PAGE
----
As if to head off some of this criticism, Gatiss ingeniously makes the collection and editing of the footage not just central to the mystery but also the horror. How early are we meant to notice Clara’s participation in the surveillance? Even if eagle eyed viewers might have noticed that Morpheus has infected her early on, they might have been thrown by the design of the soldier’s helmets, which subtly suggest the idea of a camera without confirming it. Also the episode is careful to cut away from the point of view of the characters when addressing each other until it’s absolutely necessary to save the thing from resembling an episode of Peep Show and no takes longer than a few seconds so we’re not thrust into a Strange Days like nightmare.
Except, and you can tell how important this use of “except” is since I’m deploying one of my prop words when I’m trying desperately not too, I wasn’t scared. Not at all. Ever. I was unsettled, I’ll give them, unsettled. By throwing out the title sequence, Gatiss disorientates the fan trained to expect the usual scream and crash into the music so that he can deploy numerous moments the Ron Grainer theme would surely intrude and confuse us as to how long we’ve been watching the episode, assuming we’re watching in the dark and can’t see a nearby clock. But this arguably also has a distracting, Brechtian alienation effect as we’re constantly wondering why the title sequence hasn’t happened yet.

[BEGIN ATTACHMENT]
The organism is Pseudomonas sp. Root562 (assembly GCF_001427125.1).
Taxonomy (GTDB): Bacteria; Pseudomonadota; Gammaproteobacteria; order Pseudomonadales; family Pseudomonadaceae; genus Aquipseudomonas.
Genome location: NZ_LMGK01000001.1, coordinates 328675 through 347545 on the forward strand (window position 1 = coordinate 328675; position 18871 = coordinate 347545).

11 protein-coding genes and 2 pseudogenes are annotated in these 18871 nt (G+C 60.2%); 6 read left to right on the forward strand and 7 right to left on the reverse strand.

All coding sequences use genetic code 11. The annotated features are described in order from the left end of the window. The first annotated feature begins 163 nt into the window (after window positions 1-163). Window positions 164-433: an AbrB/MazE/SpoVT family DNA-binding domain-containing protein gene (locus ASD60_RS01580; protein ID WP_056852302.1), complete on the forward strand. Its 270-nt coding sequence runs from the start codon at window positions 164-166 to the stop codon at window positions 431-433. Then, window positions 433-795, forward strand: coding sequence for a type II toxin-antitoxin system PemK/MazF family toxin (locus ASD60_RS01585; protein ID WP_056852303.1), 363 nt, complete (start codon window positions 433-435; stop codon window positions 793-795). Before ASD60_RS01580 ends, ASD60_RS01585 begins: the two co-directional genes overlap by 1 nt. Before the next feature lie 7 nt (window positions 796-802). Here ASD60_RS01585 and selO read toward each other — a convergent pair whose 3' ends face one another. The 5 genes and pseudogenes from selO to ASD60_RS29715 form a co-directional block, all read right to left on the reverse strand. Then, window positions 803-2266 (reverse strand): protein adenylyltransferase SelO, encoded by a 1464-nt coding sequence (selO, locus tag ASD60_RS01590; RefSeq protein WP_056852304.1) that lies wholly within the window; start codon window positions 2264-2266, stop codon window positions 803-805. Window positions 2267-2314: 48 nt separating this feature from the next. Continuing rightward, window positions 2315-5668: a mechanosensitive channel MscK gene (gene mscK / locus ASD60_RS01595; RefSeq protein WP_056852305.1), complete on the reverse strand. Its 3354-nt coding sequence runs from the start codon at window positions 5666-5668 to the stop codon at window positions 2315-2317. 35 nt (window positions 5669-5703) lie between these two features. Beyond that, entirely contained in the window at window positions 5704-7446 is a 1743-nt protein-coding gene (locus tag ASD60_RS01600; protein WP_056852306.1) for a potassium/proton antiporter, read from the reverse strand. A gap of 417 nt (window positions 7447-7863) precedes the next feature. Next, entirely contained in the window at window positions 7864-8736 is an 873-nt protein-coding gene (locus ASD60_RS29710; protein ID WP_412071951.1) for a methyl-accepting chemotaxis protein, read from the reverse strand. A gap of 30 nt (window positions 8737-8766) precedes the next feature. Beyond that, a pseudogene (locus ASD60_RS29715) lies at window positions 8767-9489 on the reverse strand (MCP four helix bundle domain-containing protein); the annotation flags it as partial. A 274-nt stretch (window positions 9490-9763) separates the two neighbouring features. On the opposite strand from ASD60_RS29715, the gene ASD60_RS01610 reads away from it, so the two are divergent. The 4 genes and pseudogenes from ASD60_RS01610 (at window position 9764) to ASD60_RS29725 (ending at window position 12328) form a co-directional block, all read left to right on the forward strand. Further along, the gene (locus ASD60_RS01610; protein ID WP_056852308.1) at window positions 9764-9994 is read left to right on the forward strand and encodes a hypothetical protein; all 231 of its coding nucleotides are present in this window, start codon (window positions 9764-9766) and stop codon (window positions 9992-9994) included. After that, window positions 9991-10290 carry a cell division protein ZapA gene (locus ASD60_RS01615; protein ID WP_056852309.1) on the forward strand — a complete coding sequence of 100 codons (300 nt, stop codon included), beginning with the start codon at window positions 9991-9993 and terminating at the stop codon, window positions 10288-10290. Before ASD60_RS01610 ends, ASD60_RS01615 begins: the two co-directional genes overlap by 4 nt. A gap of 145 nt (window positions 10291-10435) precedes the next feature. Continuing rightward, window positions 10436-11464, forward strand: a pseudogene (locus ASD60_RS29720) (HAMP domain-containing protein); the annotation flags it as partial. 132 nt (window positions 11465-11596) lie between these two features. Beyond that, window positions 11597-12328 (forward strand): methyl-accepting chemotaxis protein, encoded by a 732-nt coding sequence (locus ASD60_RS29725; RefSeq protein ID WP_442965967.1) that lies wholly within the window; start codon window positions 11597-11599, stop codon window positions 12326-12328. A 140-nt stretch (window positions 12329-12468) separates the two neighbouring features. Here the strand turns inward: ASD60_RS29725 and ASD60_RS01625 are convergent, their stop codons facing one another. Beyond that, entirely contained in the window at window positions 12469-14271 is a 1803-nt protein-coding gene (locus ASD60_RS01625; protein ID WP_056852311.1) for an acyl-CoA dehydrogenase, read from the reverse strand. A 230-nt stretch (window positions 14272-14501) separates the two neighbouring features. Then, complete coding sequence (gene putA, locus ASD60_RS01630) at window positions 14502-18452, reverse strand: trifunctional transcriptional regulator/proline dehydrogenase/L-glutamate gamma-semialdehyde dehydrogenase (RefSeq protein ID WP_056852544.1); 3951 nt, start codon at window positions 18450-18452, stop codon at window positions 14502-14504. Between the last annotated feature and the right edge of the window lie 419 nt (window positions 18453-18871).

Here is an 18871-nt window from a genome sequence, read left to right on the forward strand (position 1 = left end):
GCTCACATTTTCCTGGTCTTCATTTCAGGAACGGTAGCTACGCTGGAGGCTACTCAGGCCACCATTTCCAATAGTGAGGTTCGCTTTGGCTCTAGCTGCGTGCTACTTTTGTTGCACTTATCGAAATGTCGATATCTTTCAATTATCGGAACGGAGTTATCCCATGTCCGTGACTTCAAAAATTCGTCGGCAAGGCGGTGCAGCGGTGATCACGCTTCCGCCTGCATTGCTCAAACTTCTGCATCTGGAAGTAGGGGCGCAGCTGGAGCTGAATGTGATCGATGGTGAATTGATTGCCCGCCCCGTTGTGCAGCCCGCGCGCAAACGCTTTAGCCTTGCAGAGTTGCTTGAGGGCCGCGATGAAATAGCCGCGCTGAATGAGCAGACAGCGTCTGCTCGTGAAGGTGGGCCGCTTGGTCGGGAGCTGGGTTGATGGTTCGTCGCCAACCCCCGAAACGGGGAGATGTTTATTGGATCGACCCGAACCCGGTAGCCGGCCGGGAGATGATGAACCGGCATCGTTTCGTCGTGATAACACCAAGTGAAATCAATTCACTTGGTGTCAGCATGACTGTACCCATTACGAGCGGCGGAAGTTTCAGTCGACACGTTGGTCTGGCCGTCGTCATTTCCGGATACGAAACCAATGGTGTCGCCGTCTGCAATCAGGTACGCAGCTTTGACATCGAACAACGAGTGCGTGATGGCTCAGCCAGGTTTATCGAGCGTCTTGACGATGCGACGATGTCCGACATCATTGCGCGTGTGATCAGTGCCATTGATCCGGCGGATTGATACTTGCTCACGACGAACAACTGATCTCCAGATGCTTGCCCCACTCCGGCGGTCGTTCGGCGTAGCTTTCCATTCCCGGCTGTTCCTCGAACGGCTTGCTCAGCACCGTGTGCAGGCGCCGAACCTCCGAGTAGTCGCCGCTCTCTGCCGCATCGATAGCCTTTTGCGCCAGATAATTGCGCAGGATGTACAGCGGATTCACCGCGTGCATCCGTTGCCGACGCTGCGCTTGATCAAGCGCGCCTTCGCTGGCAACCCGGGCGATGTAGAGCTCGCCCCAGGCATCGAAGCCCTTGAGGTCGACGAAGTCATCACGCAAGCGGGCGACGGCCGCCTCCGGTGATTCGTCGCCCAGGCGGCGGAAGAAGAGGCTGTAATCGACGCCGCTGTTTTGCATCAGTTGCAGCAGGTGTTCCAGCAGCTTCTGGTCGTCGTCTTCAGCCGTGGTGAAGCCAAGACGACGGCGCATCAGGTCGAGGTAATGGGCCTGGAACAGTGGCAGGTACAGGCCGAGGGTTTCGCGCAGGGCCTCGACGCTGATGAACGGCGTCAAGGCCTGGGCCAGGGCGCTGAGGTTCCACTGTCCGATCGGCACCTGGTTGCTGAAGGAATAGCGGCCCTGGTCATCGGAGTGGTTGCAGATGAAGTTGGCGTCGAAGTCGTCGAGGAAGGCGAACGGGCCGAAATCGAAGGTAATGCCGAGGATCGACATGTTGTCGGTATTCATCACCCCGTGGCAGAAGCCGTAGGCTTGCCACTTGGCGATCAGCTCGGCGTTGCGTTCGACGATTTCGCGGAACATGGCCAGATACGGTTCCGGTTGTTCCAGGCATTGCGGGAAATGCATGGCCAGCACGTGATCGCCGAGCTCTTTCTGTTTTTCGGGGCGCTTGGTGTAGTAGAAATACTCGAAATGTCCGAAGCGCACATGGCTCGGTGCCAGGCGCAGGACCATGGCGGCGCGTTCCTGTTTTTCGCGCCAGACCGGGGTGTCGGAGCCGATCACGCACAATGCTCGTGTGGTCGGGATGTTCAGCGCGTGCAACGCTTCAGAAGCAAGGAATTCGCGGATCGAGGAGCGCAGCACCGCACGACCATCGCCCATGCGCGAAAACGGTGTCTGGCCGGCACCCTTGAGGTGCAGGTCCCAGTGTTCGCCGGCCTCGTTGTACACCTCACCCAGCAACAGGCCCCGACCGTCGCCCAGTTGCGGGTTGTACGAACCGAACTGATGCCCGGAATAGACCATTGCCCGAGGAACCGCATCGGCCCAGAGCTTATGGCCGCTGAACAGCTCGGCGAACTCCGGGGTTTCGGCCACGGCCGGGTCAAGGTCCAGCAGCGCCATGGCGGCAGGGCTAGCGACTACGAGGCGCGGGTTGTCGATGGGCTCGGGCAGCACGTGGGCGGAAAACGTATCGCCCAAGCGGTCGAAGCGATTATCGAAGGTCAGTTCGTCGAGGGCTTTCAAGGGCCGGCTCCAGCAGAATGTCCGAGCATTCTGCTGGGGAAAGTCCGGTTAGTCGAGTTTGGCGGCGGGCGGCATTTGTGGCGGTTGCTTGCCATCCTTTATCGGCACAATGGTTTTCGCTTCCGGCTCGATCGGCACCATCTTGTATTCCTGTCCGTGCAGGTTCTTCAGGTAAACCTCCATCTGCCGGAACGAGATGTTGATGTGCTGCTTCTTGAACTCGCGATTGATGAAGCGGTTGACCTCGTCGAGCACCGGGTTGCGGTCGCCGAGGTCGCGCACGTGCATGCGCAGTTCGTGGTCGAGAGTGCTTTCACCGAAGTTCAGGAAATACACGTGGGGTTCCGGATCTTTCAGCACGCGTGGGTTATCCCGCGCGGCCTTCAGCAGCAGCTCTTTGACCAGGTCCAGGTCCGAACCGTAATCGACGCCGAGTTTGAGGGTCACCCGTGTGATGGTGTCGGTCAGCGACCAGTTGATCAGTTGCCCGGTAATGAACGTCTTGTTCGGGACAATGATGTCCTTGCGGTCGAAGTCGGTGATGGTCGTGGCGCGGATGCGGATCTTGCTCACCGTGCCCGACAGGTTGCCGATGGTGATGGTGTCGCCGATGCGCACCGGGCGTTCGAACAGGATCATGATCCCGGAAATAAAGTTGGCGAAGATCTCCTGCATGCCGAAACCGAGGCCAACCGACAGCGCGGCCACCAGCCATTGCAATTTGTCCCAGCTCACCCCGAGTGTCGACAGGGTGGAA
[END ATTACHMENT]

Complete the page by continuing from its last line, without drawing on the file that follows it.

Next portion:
Analysing why an individual isn’t scared by some horror is probably as foolish as attempting to understand why some people don’t find a joke funny. Old school horror fans tend to find the jump scares of the films produced by Jason Blum or James Wan pretty tedious, but the box office on the likes of Sinister and The Conjuring have been enough for them to spawn sequels and franchises. Most of the one-word adjective direct to stream horrors listed on Netflix all look the same to me (even after I’ve watched them) but there’s clearly enough of a market for them to remain in production. A glance through social media suggests that Sleep No More did work for a few people and that’s good.
Let’s be foolish, nonetheless. Perhaps part of the problem is that for all the extensive world building, the actual supporting characters are hopelessly generic and lacking in dimension, which makes them difficult to relate to for the purposes of peril. Unlike the aquatic based two parter earlier in the season, apart from some incongruous religious conviction, we learn little or nothing about the soldiers visiting the station beyond what morsels flashed past our eyes at the start of the episode, but unlike The Waters of Mars which utilises a similar tactic, few of them make enough of a mark for us to care about their demise. While I’m not expecting something of the magnitude of the chops in gravy scene from Planet of the Dead, there’s plenty to be said for inserting some character as well as plot.
The monsters are disappointing too. For all its improvements in the writing of its main character and general intrigue, this season’s new alien interlopers have either been memorable for the wrong reasons or simply lacking in form, which is a pretty literal description of the sandmen. Found footage films tend to have pretty indistinct adversaries so as to hint to the viewer as to the horror which may leap out at them from the shadows in the corner of the frame because as Kirk Douglas’s film producer character in The Bad and the Beautiful says, “the dark has a life of its own. In the dark, all sorts of things come alive.” The directors of The Blair Witch Project took this a step further by scaring the bejesus out of its own actors during production and having them video the results.